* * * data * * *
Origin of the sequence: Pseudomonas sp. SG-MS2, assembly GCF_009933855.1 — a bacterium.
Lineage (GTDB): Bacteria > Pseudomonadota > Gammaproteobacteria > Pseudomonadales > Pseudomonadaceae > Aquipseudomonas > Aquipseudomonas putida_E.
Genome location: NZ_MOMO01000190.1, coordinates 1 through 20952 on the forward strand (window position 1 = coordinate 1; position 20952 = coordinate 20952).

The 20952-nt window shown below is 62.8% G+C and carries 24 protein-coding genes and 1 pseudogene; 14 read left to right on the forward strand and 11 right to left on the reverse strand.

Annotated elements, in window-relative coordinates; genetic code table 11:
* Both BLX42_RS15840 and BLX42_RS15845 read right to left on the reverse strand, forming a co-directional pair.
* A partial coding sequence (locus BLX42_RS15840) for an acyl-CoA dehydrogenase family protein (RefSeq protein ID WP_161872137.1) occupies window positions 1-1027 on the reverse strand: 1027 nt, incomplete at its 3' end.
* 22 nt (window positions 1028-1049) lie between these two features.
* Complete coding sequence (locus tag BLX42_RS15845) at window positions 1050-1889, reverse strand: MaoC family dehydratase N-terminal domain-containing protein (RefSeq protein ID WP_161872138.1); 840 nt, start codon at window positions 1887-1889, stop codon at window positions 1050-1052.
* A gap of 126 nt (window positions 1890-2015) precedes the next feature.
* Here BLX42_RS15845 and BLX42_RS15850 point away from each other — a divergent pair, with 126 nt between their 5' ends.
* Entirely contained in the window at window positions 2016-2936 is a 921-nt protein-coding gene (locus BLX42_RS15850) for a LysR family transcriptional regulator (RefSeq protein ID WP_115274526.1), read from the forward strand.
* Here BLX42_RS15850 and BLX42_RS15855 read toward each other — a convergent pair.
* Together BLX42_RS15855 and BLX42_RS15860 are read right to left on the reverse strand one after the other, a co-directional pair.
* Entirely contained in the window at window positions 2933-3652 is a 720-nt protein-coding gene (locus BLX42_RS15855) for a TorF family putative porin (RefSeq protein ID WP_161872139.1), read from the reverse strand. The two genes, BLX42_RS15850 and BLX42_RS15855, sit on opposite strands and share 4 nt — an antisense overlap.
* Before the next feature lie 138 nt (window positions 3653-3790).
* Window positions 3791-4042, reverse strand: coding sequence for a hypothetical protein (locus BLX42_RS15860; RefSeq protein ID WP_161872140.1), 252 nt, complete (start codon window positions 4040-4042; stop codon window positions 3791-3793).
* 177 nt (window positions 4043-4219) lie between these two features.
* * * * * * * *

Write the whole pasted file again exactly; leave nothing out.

Origin of the sequence: Pseudomonas sp. SG-MS2, assembly GCF_009933855.1 — a bacterium.
Lineage (GTDB): Bacteria > Pseudomonadota > Gammaproteobacteria > Pseudomonadales > Pseudomonadaceae > Aquipseudomonas > Aquipseudomonas putida_E.
Genome location: NZ_MOMO01000190.1, coordinates 1 through 20952 on the forward strand (window position 1 = coordinate 1; position 20952 = coordinate 20952).

The 20952-nt window shown below is 62.8% G+C and carries 24 protein-coding genes and 1 pseudogene; 14 read left to right on the forward strand and 11 right to left on the reverse strand.

Annotated elements, in window-relative coordinates; genetic code table 11:
* Both BLX42_RS15840 and BLX42_RS15845 read right to left on the reverse strand, forming a co-directional pair.
* A partial coding sequence (locus BLX42_RS15840) for an acyl-CoA dehydrogenase family protein (RefSeq protein ID WP_161872137.1) occupies window positions 1-1027 on the reverse strand: 1027 nt, incomplete at its 3' end.
* 22 nt (window positions 1028-1049) lie between these two features.
* Complete coding sequence (locus tag BLX42_RS15845) at window positions 1050-1889, reverse strand: MaoC family dehydratase N-terminal domain-containing protein (RefSeq protein ID WP_161872138.1); 840 nt, start codon at window positions 1887-1889, stop codon at window positions 1050-1052.
* A gap of 126 nt (window positions 1890-2015) precedes the next feature.
* Here BLX42_RS15845 and BLX42_RS15850 point away from each other — a divergent pair, with 126 nt between their 5' ends.
* Entirely contained in the window at window positions 2016-2936 is a 921-nt protein-coding gene (locus BLX42_RS15850) for a LysR family transcriptional regulator (RefSeq protein ID WP_115274526.1), read from the forward strand.
* Here BLX42_RS15850 and BLX42_RS15855 read toward each other — a convergent pair.
* Together BLX42_RS15855 and BLX42_RS15860 are read right to left on the reverse strand one after the other, a co-directional pair.
* Entirely contained in the window at window positions 2933-3652 is a 720-nt protein-coding gene (locus BLX42_RS15855) for a TorF family putative porin (RefSeq protein ID WP_161872139.1), read from the reverse strand. The two genes, BLX42_RS15850 and BLX42_RS15855, sit on opposite strands and share 4 nt — an antisense overlap.
* Before the next feature lie 138 nt (window positions 3653-3790).
* Window positions 3791-4042, reverse strand: coding sequence for a hypothetical protein (locus BLX42_RS15860; RefSeq protein ID WP_161872140.1), 252 nt, complete (start codon window positions 4040-4042; stop codon window positions 3791-3793).
* 177 nt (window positions 4043-4219) lie between these two features.